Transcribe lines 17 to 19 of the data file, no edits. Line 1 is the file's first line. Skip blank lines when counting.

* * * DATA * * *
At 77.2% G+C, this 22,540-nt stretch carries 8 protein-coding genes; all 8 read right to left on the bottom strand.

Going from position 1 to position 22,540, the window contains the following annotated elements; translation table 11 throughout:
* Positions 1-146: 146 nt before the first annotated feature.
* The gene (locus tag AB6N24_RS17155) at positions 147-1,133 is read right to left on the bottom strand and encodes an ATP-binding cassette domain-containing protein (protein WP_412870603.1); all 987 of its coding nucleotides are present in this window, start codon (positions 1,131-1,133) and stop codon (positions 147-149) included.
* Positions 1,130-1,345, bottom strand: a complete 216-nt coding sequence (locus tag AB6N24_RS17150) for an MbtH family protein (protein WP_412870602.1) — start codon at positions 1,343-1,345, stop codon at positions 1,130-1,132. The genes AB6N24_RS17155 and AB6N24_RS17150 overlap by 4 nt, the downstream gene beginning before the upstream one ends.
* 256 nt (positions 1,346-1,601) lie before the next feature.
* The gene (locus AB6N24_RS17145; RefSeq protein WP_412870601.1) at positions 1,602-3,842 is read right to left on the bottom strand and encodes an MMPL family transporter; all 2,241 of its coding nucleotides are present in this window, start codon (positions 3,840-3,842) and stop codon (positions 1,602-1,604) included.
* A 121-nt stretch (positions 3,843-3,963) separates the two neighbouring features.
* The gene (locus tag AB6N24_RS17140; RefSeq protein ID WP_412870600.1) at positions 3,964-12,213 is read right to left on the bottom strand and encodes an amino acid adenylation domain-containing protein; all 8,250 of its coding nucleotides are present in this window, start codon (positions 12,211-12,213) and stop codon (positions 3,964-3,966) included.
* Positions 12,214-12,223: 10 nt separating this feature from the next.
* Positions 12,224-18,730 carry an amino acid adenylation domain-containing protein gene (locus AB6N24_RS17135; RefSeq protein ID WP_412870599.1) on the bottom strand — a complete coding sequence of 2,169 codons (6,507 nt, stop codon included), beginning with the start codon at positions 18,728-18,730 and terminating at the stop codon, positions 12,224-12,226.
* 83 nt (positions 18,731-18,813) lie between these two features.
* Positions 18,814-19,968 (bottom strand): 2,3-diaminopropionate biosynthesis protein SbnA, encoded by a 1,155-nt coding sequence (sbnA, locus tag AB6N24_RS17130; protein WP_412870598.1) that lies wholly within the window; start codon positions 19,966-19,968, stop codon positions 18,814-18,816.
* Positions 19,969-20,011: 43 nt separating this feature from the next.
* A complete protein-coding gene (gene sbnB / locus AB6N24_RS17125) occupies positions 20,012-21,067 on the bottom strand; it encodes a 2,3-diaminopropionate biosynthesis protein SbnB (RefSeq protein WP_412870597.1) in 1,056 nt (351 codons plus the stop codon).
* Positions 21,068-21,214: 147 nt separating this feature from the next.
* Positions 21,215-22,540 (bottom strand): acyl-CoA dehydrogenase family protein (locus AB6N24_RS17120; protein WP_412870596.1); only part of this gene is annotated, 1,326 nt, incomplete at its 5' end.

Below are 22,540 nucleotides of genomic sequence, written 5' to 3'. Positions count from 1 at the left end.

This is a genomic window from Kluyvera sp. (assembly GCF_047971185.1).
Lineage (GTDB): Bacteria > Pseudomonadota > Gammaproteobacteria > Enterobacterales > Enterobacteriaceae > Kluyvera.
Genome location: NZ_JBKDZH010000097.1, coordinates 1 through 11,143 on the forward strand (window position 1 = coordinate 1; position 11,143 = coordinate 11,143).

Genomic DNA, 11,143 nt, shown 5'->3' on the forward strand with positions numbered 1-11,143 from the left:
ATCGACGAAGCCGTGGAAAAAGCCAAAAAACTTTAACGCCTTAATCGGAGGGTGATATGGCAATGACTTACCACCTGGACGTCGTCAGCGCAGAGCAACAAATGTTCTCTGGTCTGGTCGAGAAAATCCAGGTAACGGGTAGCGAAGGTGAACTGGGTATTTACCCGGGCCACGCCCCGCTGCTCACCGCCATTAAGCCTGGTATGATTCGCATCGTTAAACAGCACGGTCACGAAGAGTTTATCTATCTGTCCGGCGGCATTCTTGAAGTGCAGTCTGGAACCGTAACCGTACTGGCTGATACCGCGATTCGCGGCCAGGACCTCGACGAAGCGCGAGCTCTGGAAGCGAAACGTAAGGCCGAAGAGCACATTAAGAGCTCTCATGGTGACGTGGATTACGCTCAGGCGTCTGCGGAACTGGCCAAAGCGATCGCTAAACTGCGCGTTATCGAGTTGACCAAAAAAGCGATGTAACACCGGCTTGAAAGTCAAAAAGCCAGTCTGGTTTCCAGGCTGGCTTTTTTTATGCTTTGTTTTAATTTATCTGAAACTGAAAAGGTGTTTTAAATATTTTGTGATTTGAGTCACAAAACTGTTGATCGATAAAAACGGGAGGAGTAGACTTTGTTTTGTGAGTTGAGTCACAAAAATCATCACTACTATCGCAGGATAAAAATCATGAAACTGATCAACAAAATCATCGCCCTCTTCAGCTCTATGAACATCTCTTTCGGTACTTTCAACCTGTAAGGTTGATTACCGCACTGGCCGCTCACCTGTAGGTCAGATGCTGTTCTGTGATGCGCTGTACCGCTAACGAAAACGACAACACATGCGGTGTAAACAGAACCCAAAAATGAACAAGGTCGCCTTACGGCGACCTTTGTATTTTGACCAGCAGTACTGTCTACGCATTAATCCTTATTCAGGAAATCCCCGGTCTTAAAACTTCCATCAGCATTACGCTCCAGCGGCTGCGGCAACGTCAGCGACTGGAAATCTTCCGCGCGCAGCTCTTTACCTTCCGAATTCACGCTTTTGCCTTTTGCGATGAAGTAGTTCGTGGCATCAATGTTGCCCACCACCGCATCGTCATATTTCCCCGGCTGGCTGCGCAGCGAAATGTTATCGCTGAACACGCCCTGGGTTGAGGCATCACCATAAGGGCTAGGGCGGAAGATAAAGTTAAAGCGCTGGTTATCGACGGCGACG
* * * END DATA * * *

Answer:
* Positions 21,215-22,540 (bottom strand): acyl-CoA dehydrogenase family protein (locus AB6N24_RS17120; protein WP_412870596.1); only part of this gene is annotated, 1,326 nt, incomplete at its 5' end.

Below are 22,540 nucleotides of genomic sequence, written 5' to 3'. Positions count from 1 at the left end.

This is a genomic window from Kluyvera sp. (assembly GCF_047971185.1).